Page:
Learn the fundamentals of the Flexistretcher® and resistance training methods. By incorporating these methods into your personal training or teaching practice you can extend your knowledge and effectively help your clients or students build functional strength while increasing mobility. 

What you will achieve from the course:

  • Master the fundamentals of elastic resistance training methods with the Flexistretcher®.
  • Familiarize yourself with key techniques to safely increase flexibility and strength.
  • Learn exercises and stretches tailored to complement classical ballet training.
  • Strengthen weakness and release muscle tightness to avoid injury and incorrect alignment.
  • Certified FLX Conditioning Specialists (CFCS ) will be able to implement an effective flexibility and strength training program in a class setting.
  • Throughout the intensive 2 day course you will learn the basics of working with the Flexistretcher®, the FLX Ball and the FLX Infinity Ball.

Follow this link to register:  http://flexistretcher.com/pages/flx-conditioning-specialist-application

Have questions? Send an email to admin@flxnyc.com with FLX Training Interest in the Subject Line.

**Prerequisite required. One of the following background can apply: Extensive dance\ballet background, professional dancer, fitness training or certificate, Pilates, yoga, college dance program, extensive sport background**

Strength Training with the Flexistretcher

Every flexibility routine should be paired with a strength routine. Strength training, or resistance exercise, has been used for performance enhancement in rehabilitation and sport-specific activity for years. Working with the Flexistretcher allows one to simulate functional dance or sport specific movements, while increasing strength with a more targeted focus.

What is muscular strength? Muscular strength is the ability of a muscle to exert a maximal force against an object.

What is strength training? Strength training can be defined as a type of physical exercise specializing in the use of resistance to induce muscular contraction which builds strength.

FLX products can be utilized to trigger the 3 key muscular contractions to improve strength.  Here's how: 

1.) Eccentric Contraction:  Elastic resistance provides this type of muscle contraction by lengthening the muscle as it resists a force, emphasizing the return phase of the movement.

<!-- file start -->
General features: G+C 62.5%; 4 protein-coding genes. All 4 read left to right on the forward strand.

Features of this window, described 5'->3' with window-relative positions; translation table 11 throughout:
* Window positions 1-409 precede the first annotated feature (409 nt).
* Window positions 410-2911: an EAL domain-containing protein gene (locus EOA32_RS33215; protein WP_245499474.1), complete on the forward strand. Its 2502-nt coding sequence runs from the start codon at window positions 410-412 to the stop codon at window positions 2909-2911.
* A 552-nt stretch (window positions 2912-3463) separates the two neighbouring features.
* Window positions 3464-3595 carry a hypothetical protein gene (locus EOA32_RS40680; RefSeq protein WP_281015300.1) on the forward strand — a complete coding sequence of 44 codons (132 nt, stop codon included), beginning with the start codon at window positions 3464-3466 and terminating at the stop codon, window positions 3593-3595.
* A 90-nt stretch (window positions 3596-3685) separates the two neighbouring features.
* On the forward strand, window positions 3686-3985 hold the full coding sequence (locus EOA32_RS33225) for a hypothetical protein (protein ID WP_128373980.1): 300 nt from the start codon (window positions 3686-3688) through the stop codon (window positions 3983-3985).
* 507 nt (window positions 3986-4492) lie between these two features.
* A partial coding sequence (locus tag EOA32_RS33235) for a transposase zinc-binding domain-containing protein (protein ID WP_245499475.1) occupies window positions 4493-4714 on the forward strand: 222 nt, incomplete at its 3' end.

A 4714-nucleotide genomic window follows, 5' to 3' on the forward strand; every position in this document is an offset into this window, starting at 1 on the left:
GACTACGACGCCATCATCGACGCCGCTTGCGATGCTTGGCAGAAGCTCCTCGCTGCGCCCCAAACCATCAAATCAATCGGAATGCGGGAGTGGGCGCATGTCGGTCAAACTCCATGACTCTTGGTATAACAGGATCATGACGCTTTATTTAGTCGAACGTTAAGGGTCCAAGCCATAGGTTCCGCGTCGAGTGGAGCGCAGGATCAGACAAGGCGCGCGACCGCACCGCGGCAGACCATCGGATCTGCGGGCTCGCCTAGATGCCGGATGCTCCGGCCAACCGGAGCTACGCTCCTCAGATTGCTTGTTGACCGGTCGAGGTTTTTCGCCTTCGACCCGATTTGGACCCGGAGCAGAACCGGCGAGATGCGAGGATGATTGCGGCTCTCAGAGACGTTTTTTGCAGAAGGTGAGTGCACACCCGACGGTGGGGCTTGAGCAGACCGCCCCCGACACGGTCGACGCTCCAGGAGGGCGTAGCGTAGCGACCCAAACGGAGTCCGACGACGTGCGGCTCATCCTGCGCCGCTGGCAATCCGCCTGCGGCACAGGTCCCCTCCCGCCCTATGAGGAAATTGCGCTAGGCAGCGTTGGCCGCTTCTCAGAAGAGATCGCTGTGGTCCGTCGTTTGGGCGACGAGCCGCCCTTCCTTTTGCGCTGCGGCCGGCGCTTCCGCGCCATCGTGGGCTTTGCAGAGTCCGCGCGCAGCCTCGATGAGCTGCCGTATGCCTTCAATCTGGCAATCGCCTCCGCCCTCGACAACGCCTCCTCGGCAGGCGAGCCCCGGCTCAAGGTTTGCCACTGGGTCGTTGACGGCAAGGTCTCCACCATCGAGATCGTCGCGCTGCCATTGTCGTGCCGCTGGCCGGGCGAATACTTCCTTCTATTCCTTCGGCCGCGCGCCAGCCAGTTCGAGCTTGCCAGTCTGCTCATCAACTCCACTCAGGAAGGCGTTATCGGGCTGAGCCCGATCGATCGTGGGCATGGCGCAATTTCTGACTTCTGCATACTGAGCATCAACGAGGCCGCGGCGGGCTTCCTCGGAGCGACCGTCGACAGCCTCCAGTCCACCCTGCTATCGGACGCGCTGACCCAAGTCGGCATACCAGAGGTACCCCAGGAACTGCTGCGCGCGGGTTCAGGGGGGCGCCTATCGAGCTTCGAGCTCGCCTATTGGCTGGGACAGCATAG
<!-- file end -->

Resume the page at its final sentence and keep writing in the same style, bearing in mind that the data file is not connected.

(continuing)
When using the Flexistretcher, not letting the band snap back to place, and actively controlling the return phase of the movement, involves challenging the muscles with an eccentric contraction.

2.) Concentric Contraction:  Involves the muscle shortening while contracting against resistance.

An example of this type of contraction with the Flexistretcher is a bicep curl.  The muscles are challenged with a concentric contraction on the up phase of this exercise, so that as the loops are pulled closer to you, a concentric contraction is involved.

3.) Isometric Contraction:  Occurs when the muscles exert force, but there is no change in length or movement of the joint.  

Stretching with the Flexistretcher actively engages the muscles isometrically to maintain the position, such as the ballet arabesque position.

Expert Tip: The American College of Sports Medicine (ACSM) recommends that a strength training program should be performed a minimum of two non-consecutive days each week, with one set of 8 to 12 repetitions for healthy adults or 10 to 15 repetitions for older and frail individuals. Eight to 10 exercises should be performed that target the major muscle groups.

To advance your strength training practice, focus on....

  • Adjusting the level of resistance
  • varying the number of repetitions
  • changing the pace of the exercise,

Active Stretching for Optimal Results

Two common stretching techniques are passive and active stretching.

Passive vs. Active

Passive Stretching

  • Also known as relaxed stretching.
  • involves a partner or external force applying additional pressure to increase the intensity of a stretch with no muscle activation relying on the force of gravity.
  • This type of slow, relaxed stretching is useful in relieving spasms in muscles after an injury.
  • Performing a split is an example of a passive stretch.

Active Stretching

  • The key to effective stretching with the Flexistretcher is engaging an active stretch based on proprioceptive neuromuscular facilitation (PNF).
  • The PNF stretching techniques employs the concept that the muscle relaxation part of the stretch is fundamental to effectively enhancing flexibility and deepen the stretch.
  • A popular PNF technique is the contract-relax, where the muscle is stretched, contracted, relaxed, and stretched further.
Cow Face Pose